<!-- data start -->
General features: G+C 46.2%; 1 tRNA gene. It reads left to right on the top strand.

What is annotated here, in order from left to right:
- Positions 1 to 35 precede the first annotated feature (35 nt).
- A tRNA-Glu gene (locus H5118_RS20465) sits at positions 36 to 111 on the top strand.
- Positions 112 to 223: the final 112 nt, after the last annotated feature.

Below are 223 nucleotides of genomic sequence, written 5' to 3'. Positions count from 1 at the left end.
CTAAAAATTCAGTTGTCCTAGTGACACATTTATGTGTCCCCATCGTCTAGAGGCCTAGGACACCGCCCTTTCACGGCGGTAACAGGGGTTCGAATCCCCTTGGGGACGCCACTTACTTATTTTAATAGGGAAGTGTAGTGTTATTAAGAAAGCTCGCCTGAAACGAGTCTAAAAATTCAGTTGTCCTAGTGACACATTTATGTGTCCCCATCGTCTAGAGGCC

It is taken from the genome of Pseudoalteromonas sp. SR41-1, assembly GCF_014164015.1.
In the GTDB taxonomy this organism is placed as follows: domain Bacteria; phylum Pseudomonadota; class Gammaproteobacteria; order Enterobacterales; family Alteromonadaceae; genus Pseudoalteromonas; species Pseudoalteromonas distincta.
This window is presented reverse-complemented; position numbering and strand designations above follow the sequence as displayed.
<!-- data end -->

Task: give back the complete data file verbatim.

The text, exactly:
General features: G+C 46.2%; 1 tRNA gene. It reads left to right on the top strand.

What is annotated here, in order from left to right:
- Positions 1 to 35 precede the first annotated feature (35 nt).
- A tRNA-Glu gene (locus H5118_RS20465) sits at positions 36 to 111 on the top strand.
- Positions 112 to 223: the final 112 nt, after the last annotated feature.

Below are 223 nucleotides of genomic sequence, written 5' to 3'. Positions count from 1 at the left end.
CTAAAAATTCAGTTGTCCTAGTGACACATTTATGTGTCCCCATCGTCTAGAGGCCTAGGACACCGCCCTTTCACGGCGGTAACAGGGGTTCGAATCCCCTTGGGGACGCCACTTACTTATTTTAATAGGGAAGTGTAGTGTTATTAAGAAAGCTCGCCTGAAACGAGTCTAAAAATTCAGTTGTCCTAGTGACACATTTATGTGTCCCCATCGTCTAGAGGCC

It is taken from the genome of Pseudoalteromonas sp. SR41-1, assembly GCF_014164015.1.
In the GTDB taxonomy this organism is placed as follows: domain Bacteria; phylum Pseudomonadota; class Gammaproteobacteria; order Enterobacterales; family Alteromonadaceae; genus Pseudoalteromonas; species Pseudoalteromonas distincta.
This window is presented reverse-complemented; position numbering and strand designations above follow the sequence as displayed.